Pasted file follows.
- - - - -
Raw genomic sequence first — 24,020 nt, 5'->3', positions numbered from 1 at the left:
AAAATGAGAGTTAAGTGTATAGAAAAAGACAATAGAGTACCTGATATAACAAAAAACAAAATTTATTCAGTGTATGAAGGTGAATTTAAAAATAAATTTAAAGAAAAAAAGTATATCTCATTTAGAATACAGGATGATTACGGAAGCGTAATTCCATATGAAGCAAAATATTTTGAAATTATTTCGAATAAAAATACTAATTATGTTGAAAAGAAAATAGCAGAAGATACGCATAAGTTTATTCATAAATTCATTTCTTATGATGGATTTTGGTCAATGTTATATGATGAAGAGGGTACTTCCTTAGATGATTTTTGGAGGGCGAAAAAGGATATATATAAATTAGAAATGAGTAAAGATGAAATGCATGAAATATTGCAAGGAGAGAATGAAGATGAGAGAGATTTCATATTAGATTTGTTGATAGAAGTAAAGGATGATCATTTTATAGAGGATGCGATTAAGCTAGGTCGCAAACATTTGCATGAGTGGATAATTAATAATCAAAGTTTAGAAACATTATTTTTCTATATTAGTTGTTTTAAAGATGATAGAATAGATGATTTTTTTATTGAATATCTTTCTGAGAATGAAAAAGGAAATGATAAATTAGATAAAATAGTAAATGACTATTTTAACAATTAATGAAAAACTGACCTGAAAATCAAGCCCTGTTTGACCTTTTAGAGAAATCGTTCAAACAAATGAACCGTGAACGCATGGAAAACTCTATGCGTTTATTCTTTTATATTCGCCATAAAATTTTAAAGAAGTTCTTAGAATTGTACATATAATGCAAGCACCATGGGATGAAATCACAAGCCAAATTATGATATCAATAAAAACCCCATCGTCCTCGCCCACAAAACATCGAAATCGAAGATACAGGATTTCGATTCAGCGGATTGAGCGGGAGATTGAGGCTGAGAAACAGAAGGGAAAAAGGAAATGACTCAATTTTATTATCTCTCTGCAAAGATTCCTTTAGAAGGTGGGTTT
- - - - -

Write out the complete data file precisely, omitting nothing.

Raw genomic sequence first — 24,020 nt, 5'->3', positions numbered from 1 at the left:
AAAATGAGAGTTAAGTGTATAGAAAAAGACAATAGAGTACCTGATATAACAAAAAACAAAATTTATTCAGTGTATGAAGGTGAATTTAAAAATAAATTTAAAGAAAAAAAGTATATCTCATTTAGAATACAGGATGATTACGGAAGCGTAATTCCATATGAAGCAAAATATTTTGAAATTATTTCGAATAAAAATACTAATTATGTTGAAAAGAAAATAGCAGAAGATACGCATAAGTTTATTCATAAATTCATTTCTTATGATGGATTTTGGTCAATGTTATATGATGAAGAGGGTACTTCCTTAGATGATTTTTGGAGGGCGAAAAAGGATATATATAAATTAGAAATGAGTAAAGATGAAATGCATGAAATATTGCAAGGAGAGAATGAAGATGAGAGAGATTTCATATTAGATTTGTTGATAGAAGTAAAGGATGATCATTTTATAGAGGATGCGATTAAGCTAGGTCGCAAACATTTGCATGAGTGGATAATTAATAATCAAAGTTTAGAAACATTATTTTTCTATATTAGTTGTTTTAAAGATGATAGAATAGATGATTTTTTTATTGAATATCTTTCTGAGAATGAAAAAGGAAATGATAAATTAGATAAAATAGTAAATGACTATTTTAACAATTAATGAAAAACTGACCTGAAAATCAAGCCCTGTTTGACCTTTTAGAGAAATCGTTCAAACAAATGAACCGTGAACGCATGGAAAACTCTATGCGTTTATTCTTTTATATTCGCCATAAAATTTTAAAGAAGTTCTTAGAATTGTACATATAATGCAAGCACCATGGGATGAAATCACAAGCCAAATTATGATATCAATAAAAACCCCATCGTCCTCGCCCACAAAACATCGAAATCGAAGATACAGGATTTCGATTCAGCGGATTGAGCGGGAGATTGAGGCTGAGAAACAGAAGGGAAAAAGGAAATGACTCAATTTTATTATCTCTCTGCAAAGATTCCTTTAGAAGGTGGGTTT